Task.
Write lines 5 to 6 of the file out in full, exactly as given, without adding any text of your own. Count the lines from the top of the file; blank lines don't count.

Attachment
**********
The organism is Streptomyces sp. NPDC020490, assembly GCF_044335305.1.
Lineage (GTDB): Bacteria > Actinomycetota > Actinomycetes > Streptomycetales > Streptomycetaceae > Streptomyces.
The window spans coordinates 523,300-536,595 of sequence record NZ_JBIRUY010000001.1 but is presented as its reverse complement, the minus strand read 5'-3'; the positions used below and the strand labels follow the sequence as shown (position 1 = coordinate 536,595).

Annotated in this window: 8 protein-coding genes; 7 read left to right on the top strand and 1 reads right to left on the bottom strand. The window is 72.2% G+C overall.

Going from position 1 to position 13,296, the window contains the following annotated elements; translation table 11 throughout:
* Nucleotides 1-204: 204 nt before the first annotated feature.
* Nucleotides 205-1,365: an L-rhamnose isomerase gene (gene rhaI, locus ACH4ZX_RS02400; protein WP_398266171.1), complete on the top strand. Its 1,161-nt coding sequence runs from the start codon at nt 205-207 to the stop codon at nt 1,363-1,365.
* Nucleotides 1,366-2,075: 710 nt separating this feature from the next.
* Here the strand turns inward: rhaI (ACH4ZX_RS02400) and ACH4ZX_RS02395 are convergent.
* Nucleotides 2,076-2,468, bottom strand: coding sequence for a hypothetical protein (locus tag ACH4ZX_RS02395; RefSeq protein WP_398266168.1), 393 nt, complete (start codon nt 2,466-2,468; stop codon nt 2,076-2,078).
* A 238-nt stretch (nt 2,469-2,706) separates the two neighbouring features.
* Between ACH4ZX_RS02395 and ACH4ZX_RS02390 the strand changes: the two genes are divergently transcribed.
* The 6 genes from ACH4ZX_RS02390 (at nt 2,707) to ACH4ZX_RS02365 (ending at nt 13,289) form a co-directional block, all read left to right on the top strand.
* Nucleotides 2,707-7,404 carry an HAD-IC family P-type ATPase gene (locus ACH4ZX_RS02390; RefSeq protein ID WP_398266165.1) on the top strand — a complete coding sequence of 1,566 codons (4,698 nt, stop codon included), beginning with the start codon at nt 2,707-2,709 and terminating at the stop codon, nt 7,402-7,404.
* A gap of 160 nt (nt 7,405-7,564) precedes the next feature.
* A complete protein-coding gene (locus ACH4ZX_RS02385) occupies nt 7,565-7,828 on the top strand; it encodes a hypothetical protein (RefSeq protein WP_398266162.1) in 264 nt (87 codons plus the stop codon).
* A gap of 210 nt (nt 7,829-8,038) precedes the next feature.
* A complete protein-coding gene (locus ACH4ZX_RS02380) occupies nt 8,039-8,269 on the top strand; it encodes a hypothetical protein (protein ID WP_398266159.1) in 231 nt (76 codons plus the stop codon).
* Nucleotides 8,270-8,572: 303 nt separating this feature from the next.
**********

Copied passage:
Going from position 1 to position 13,296, the window contains the following annotated elements; translation table 11 throughout:
* Nucleotides 1-204: 204 nt before the first annotated feature.